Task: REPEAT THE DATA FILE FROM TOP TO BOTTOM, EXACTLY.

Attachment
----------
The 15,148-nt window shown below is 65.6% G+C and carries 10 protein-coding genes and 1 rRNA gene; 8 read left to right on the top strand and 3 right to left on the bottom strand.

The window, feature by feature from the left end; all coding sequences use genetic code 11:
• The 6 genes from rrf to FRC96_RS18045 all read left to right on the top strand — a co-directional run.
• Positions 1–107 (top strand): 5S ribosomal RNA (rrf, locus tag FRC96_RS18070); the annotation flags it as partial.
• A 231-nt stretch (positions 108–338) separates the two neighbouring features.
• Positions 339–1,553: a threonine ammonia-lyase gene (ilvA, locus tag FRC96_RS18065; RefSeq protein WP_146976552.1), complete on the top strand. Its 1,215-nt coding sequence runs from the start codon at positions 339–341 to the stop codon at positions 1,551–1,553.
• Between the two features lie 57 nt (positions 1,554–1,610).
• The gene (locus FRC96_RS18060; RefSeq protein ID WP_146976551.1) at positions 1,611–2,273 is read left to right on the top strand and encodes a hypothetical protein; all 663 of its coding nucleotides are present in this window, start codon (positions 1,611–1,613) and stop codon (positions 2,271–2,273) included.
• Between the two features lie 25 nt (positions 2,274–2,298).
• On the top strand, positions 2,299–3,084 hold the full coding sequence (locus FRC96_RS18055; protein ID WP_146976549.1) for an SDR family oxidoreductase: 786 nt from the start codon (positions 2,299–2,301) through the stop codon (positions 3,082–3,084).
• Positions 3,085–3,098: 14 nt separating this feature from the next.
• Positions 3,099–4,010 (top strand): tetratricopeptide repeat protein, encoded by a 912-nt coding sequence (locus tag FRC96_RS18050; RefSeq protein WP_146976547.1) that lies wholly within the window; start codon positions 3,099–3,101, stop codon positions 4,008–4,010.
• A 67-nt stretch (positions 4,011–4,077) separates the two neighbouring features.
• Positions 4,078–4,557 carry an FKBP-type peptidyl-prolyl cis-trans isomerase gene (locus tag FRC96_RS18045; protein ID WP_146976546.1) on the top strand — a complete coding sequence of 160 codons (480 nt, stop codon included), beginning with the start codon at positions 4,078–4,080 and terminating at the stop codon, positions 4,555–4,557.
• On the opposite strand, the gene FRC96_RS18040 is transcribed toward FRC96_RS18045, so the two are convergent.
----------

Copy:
The 15,148-nt window shown below is 65.6% G+C and carries 10 protein-coding genes and 1 rRNA gene; 8 read left to right on the top strand and 3 right to left on the bottom strand.

The window, feature by feature from the left end; all coding sequences use genetic code 11:
• The 6 genes from rrf to FRC96_RS18045 all read left to right on the top strand — a co-directional run.
• Positions 1–107 (top strand): 5S ribosomal RNA (rrf, locus tag FRC96_RS18070); the annotation flags it as partial.
• A 231-nt stretch (positions 108–338) separates the two neighbouring features.
• Positions 339–1,553: a threonine ammonia-lyase gene (ilvA, locus tag FRC96_RS18065; RefSeq protein WP_146976552.1), complete on the top strand. Its 1,215-nt coding sequence runs from the start codon at positions 339–341 to the stop codon at positions 1,551–1,553.
• Between the two features lie 57 nt (positions 1,554–1,610).
• The gene (locus FRC96_RS18060; RefSeq protein ID WP_146976551.1) at positions 1,611–2,273 is read left to right on the top strand and encodes a hypothetical protein; all 663 of its coding nucleotides are present in this window, start codon (positions 1,611–1,613) and stop codon (positions 2,271–2,273) included.
• Between the two features lie 25 nt (positions 2,274–2,298).
• On the top strand, positions 2,299–3,084 hold the full coding sequence (locus FRC96_RS18055; protein ID WP_146976549.1) for an SDR family oxidoreductase: 786 nt from the start codon (positions 2,299–2,301) through the stop codon (positions 3,082–3,084).
• Positions 3,085–3,098: 14 nt separating this feature from the next.
• Positions 3,099–4,010 (top strand): tetratricopeptide repeat protein, encoded by a 912-nt coding sequence (locus tag FRC96_RS18050; RefSeq protein WP_146976547.1) that lies wholly within the window; start codon positions 3,099–3,101, stop codon positions 4,008–4,010.
• A 67-nt stretch (positions 4,011–4,077) separates the two neighbouring features.
• Positions 4,078–4,557 carry an FKBP-type peptidyl-prolyl cis-trans isomerase gene (locus tag FRC96_RS18045; protein ID WP_146976546.1) on the top strand — a complete coding sequence of 160 codons (480 nt, stop codon included), beginning with the start codon at positions 4,078–4,080 and terminating at the stop codon, positions 4,555–4,557.
• On the opposite strand, the gene FRC96_RS18040 is transcribed toward FRC96_RS18045, so the two are convergent.